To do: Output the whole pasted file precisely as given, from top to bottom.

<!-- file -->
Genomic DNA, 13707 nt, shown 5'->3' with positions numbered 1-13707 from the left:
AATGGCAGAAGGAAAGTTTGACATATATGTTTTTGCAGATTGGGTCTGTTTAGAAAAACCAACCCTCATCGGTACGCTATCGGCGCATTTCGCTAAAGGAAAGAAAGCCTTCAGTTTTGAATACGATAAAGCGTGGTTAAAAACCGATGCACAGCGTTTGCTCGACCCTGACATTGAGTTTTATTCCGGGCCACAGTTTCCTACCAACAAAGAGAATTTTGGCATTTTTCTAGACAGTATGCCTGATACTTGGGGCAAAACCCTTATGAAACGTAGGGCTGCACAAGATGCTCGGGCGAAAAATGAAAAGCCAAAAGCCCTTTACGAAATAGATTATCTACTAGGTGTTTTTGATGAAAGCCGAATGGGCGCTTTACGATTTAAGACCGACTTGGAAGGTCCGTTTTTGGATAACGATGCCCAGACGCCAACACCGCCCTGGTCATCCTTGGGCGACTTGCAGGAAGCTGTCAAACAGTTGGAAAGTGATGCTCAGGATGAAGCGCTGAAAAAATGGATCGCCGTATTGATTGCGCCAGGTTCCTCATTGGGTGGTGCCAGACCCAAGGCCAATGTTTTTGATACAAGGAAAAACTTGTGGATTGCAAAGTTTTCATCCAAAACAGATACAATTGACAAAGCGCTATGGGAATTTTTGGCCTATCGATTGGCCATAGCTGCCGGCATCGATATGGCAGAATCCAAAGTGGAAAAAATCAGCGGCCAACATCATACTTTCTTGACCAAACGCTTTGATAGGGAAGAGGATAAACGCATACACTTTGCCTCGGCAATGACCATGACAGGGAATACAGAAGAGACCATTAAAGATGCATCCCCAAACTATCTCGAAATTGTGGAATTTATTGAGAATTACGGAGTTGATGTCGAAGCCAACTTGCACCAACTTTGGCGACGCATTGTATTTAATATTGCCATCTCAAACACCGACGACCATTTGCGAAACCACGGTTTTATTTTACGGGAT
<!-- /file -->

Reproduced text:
Genomic DNA, 13707 nt, shown 5'->3' with positions numbered 1-13707 from the left:
AATGGCAGAAGGAAAGTTTGACATATATGTTTTTGCAGATTGGGTCTGTTTAGAAAAACCAACCCTCATCGGTACGCTATCGGCGCATTTCGCTAAAGGAAAGAAAGCCTTCAGTTTTGAATACGATAAAGCGTGGTTAAAAACCGATGCACAGCGTTTGCTCGACCCTGACATTGAGTTTTATTCCGGGCCACAGTTTCCTACCAACAAAGAGAATTTTGGCATTTTTCTAGACAGTATGCCTGATACTTGGGGCAAAACCCTTATGAAACGTAGGGCTGCACAAGATGCTCGGGCGAAAAATGAAAAGCCAAAAGCCCTTTACGAAATAGATTATCTACTAGGTGTTTTTGATGAAAGCCGAATGGGCGCTTTACGATTTAAGACCGACTTGGAAGGTCCGTTTTTGGATAACGATGCCCAGACGCCAACACCGCCCTGGTCATCCTTGGGCGACTTGCAGGAAGCTGTCAAACAGTTGGAAAGTGATGCTCAGGATGAAGCGCTGAAAAAATGGATCGCCGTATTGATTGCGCCAGGTTCCTCATTGGGTGGTGCCAGACCCAAGGCCAATGTTTTTGATACAAGGAAAAACTTGTGGATTGCAAAGTTTTCATCCAAAACAGATACAATTGACAAAGCGCTATGGGAATTTTTGGCCTATCGATTGGCCATAGCTGCCGGCATCGATATGGCAGAATCCAAAGTGGAAAAAATCAGCGGCCAACATCATACTTTCTTGACCAAACGCTTTGATAGGGAAGAGGATAAACGCATACACTTTGCCTCGGCAATGACCATGACAGGGAATACAGAAGAGACCATTAAAGATGCATCCCCAAACTATCTCGAAATTGTGGAATTTATTGAGAATTACGGAGTTGATGTCGAAGCCAACTTGCACCAACTTTGGCGACGCATTGTATTTAATATTGCCATCTCAAACACCGACGACCATTTGCGAAACCACGGTTTTATTTTACGGGAT